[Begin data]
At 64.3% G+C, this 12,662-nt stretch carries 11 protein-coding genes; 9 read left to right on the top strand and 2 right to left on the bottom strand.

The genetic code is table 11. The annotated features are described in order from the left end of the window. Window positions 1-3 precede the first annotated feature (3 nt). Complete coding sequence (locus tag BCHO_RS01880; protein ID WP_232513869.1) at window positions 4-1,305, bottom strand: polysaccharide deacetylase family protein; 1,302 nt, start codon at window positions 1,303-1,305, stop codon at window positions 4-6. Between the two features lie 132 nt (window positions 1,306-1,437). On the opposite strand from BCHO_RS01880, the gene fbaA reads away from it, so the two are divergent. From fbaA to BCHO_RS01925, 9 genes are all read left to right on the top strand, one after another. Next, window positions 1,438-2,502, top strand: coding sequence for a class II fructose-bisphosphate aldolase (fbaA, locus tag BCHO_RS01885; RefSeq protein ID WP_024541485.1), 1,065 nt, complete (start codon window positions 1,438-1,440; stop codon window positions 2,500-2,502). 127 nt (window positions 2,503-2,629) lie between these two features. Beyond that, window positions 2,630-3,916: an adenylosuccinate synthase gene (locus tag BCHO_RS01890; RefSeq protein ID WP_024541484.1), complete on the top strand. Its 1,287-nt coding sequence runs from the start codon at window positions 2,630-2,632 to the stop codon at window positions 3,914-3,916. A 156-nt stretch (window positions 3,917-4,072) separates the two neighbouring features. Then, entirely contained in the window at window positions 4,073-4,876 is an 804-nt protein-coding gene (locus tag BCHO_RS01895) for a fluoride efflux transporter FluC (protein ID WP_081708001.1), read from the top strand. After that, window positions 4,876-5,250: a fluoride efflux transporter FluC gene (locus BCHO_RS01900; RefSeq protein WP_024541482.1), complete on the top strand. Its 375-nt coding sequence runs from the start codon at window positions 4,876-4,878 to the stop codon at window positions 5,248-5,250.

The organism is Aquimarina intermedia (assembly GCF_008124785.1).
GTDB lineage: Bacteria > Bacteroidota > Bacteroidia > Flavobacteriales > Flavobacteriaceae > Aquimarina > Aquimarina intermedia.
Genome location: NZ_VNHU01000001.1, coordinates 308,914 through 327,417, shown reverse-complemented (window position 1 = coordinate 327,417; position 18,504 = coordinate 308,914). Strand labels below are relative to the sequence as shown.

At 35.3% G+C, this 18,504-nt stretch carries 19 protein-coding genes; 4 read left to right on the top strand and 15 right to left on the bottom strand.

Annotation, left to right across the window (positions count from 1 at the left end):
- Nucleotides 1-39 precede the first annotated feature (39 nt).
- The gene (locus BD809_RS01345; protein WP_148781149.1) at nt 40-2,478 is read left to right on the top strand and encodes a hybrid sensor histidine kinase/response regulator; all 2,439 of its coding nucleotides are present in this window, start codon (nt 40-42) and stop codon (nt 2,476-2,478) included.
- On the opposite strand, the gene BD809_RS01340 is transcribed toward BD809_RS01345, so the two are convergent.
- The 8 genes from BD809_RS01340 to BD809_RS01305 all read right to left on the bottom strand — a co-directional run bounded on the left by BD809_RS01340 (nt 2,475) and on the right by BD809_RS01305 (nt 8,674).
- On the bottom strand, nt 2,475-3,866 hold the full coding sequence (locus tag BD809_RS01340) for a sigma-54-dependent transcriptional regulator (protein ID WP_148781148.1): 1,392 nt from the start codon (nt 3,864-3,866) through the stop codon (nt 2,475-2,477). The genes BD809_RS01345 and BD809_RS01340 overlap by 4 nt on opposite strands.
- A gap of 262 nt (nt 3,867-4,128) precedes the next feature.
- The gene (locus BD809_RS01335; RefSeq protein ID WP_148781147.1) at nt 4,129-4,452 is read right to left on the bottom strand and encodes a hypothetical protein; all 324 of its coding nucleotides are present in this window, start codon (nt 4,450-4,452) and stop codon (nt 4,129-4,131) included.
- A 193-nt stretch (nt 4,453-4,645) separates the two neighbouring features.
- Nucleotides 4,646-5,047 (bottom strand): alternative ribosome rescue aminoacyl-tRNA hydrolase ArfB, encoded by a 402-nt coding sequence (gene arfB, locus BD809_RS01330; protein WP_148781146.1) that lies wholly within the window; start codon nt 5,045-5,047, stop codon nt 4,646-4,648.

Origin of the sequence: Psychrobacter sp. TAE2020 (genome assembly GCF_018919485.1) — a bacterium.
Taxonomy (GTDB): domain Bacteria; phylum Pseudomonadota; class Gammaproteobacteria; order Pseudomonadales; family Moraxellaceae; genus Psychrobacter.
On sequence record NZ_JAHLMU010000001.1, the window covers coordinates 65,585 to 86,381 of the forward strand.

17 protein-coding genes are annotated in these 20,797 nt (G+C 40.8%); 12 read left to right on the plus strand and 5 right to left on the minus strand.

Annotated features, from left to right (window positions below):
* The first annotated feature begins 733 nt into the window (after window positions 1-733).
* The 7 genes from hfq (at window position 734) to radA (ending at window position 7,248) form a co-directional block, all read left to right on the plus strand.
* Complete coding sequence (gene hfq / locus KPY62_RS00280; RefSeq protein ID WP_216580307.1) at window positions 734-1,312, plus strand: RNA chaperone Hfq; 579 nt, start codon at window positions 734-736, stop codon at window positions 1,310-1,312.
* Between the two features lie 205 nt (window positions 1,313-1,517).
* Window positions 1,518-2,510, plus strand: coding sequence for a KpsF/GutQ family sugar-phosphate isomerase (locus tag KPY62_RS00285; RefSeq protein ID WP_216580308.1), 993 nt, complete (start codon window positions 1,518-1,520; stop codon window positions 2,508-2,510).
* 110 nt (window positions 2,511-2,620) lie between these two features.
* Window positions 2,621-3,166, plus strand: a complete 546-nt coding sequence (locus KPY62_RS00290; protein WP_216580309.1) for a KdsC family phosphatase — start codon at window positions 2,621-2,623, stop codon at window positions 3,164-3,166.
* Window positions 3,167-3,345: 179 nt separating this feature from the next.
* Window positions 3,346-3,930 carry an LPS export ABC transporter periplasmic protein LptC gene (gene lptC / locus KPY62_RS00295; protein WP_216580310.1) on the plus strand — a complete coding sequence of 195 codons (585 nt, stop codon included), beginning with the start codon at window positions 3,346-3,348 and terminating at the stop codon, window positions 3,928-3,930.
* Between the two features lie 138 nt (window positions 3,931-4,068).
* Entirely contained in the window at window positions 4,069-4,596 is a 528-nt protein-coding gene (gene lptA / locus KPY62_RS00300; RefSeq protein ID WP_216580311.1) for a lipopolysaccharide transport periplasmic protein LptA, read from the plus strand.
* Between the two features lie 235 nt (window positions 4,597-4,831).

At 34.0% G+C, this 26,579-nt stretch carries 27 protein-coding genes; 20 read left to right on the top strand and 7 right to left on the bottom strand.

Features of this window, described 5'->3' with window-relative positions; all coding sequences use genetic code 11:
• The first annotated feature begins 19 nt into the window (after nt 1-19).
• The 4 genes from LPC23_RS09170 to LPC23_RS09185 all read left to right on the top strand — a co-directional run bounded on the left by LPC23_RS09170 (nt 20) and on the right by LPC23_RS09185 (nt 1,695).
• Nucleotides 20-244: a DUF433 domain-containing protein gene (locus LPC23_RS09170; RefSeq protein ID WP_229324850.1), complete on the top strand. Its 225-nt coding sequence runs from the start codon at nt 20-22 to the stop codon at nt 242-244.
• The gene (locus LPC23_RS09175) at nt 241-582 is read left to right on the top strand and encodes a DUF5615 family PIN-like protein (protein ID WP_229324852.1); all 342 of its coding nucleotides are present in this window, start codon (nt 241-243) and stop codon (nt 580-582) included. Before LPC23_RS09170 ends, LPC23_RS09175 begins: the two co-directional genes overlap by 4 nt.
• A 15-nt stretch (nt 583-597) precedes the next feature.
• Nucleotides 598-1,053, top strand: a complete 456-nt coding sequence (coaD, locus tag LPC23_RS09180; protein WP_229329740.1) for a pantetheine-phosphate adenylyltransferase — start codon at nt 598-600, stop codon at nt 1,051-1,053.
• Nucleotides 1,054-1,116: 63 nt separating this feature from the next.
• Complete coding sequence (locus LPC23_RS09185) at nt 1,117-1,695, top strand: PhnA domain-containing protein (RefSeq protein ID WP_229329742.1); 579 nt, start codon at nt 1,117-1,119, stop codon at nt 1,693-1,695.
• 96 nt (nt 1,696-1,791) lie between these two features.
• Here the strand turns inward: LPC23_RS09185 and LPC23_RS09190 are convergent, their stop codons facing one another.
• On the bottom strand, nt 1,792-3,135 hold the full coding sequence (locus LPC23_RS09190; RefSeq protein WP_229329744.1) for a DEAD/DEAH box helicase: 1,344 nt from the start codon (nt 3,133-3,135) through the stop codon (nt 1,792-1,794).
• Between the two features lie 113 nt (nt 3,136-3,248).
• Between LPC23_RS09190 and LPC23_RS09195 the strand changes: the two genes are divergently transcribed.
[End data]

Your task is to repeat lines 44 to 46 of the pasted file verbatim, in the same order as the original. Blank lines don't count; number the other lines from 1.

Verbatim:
• 96 nt (nt 1,696-1,791) lie between these two features.
• Here the strand turns inward: LPC23_RS09185 and LPC23_RS09190 are convergent, their stop codons facing one another.
• On the bottom strand, nt 1,792-3,135 hold the full coding sequence (locus LPC23_RS09190; RefSeq protein WP_229329744.1) for a DEAD/DEAH box helicase: 1,344 nt from the start codon (nt 3,133-3,135) through the stop codon (nt 1,792-1,794).